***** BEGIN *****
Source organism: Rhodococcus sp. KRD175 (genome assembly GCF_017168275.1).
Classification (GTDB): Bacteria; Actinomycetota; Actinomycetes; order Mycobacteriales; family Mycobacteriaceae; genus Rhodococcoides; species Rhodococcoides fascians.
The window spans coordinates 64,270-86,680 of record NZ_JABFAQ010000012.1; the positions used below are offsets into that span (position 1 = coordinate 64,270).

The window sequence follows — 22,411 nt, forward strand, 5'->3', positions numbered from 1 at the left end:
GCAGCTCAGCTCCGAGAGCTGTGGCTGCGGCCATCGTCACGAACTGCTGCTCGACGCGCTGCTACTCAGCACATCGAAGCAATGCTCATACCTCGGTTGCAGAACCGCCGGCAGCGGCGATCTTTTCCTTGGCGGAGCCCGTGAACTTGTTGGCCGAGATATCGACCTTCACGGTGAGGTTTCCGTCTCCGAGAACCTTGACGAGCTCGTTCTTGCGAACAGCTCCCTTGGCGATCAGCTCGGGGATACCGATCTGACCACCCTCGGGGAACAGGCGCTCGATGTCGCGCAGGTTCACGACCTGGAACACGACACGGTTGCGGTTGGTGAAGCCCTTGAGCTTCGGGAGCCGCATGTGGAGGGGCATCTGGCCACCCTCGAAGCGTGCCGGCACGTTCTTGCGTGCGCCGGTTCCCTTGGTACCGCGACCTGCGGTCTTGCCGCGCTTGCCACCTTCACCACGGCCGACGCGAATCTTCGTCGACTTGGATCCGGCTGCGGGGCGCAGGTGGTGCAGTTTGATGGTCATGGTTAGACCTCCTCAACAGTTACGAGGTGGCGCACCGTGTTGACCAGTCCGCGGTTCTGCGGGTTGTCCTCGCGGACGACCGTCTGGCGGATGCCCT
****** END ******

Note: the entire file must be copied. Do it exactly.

Source organism: Rhodococcus sp. KRD175 (genome assembly GCF_017168275.1).
Classification (GTDB): Bacteria; Actinomycetota; Actinomycetes; order Mycobacteriales; family Mycobacteriaceae; genus Rhodococcoides; species Rhodococcoides fascians.
The window spans coordinates 64,270-86,680 of record NZ_JABFAQ010000012.1; the positions used below are offsets into that span (position 1 = coordinate 64,270).

The window sequence follows — 22,411 nt, forward strand, 5'->3', positions numbered from 1 at the left end:
GCAGCTCAGCTCCGAGAGCTGTGGCTGCGGCCATCGTCACGAACTGCTGCTCGACGCGCTGCTACTCAGCACATCGAAGCAATGCTCATACCTCGGTTGCAGAACCGCCGGCAGCGGCGATCTTTTCCTTGGCGGAGCCCGTGAACTTGTTGGCCGAGATATCGACCTTCACGGTGAGGTTTCCGTCTCCGAGAACCTTGACGAGCTCGTTCTTGCGAACAGCTCCCTTGGCGATCAGCTCGGGGATACCGATCTGACCACCCTCGGGGAACAGGCGCTCGATGTCGCGCAGGTTCACGACCTGGAACACGACACGGTTGCGGTTGGTGAAGCCCTTGAGCTTCGGGAGCCGCATGTGGAGGGGCATCTGGCCACCCTCGAAGCGTGCCGGCACGTTCTTGCGTGCGCCGGTTCCCTTGGTACCGCGACCTGCGGTCTTGCCGCGCTTGCCACCTTCACCACGGCCGACGCGAATCTTCGTCGACTTGGATCCGGCTGCGGGGCGCAGGTGGTGCAGTTTGATGGTCATGGTTAGACCTCCTCAACAGTTACGAGGTGGCGCACCGTGTTGACCAGTCCGCGGTTCTGCGGGTTGTCCTCGCGGACGACCGTCTGGCGGATGCCCT